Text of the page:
Patient-reported outcomes to evaluate trial effectiveness includes HRQoL, intensity of symptoms, functional status, emotional distress, perceived quality of care and adherence to treatment. HRQoL is measured with the EQ-5D-5L instrument [31], which includes: mobility, self-care, usual activities, pain/discomfort and anxiety/depression. Intensity of symptoms is measured with the Palliative Care Outcome Scale (POS) [32]. The POS measures patients’ physical, psychological, emotional and spiritual symptoms, and is suitable for use in both specialist palliative care and non-specialist palliative care settings. Functional status is measured via the Palliative Performance Scale Version 2 (PPSv2) that includes five domains: ambulation, activity & evidence of disease, self-care, intake and conscious level [33]. Emotional distress is assessed with the Hospital Anxiety and Depression Scale (HADS) among patients [34]. It is a two-dimension scale developed to identify depression and anxiety among physically ill patients and the general population valid at hospital and in community settings. Perceived quality of care is assessed through a 5-point Likert scale related to communication, information provided, personalized care, family-centred and overall satisfaction. Adherence to treatment is assessed through the Medical Outcomes Study (MOS) [35].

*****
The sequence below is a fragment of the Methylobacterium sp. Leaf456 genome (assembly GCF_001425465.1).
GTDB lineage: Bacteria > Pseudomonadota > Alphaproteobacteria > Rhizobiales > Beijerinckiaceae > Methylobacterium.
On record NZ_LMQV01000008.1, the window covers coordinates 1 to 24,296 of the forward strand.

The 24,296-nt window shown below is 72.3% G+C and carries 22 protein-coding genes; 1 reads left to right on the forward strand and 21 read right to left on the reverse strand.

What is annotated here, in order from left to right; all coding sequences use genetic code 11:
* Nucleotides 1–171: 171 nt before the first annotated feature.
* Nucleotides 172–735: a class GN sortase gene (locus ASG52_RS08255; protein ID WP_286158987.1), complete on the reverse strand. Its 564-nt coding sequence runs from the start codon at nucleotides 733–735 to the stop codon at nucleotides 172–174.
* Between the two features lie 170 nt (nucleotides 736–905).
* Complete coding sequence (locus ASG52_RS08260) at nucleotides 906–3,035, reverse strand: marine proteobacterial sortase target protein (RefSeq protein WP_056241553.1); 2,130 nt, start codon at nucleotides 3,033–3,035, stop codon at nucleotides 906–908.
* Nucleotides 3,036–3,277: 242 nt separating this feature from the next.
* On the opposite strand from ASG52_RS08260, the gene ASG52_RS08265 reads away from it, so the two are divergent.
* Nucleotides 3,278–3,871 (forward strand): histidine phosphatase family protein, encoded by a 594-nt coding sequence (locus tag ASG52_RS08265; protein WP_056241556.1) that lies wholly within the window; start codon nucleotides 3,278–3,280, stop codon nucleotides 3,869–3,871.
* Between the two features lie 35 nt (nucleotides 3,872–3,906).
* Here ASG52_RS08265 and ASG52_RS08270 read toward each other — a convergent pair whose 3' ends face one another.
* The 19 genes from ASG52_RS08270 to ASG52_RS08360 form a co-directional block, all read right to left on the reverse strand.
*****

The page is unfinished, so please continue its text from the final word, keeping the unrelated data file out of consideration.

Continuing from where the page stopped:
Emotional distress and perceived quality of care will also be assessed among relatives or informal caregivers. In addition, caregiving burden will be measured among relatives or informal caregivers through the brief version of Zarit Burden Interview (ZBI) [36]. ZBI aims to evaluate the perceived impact of providing care on aspects such as the caregiver’s health, personal and social life, financial situation, emotional wellbeing and interpersonal relationships [37, 38].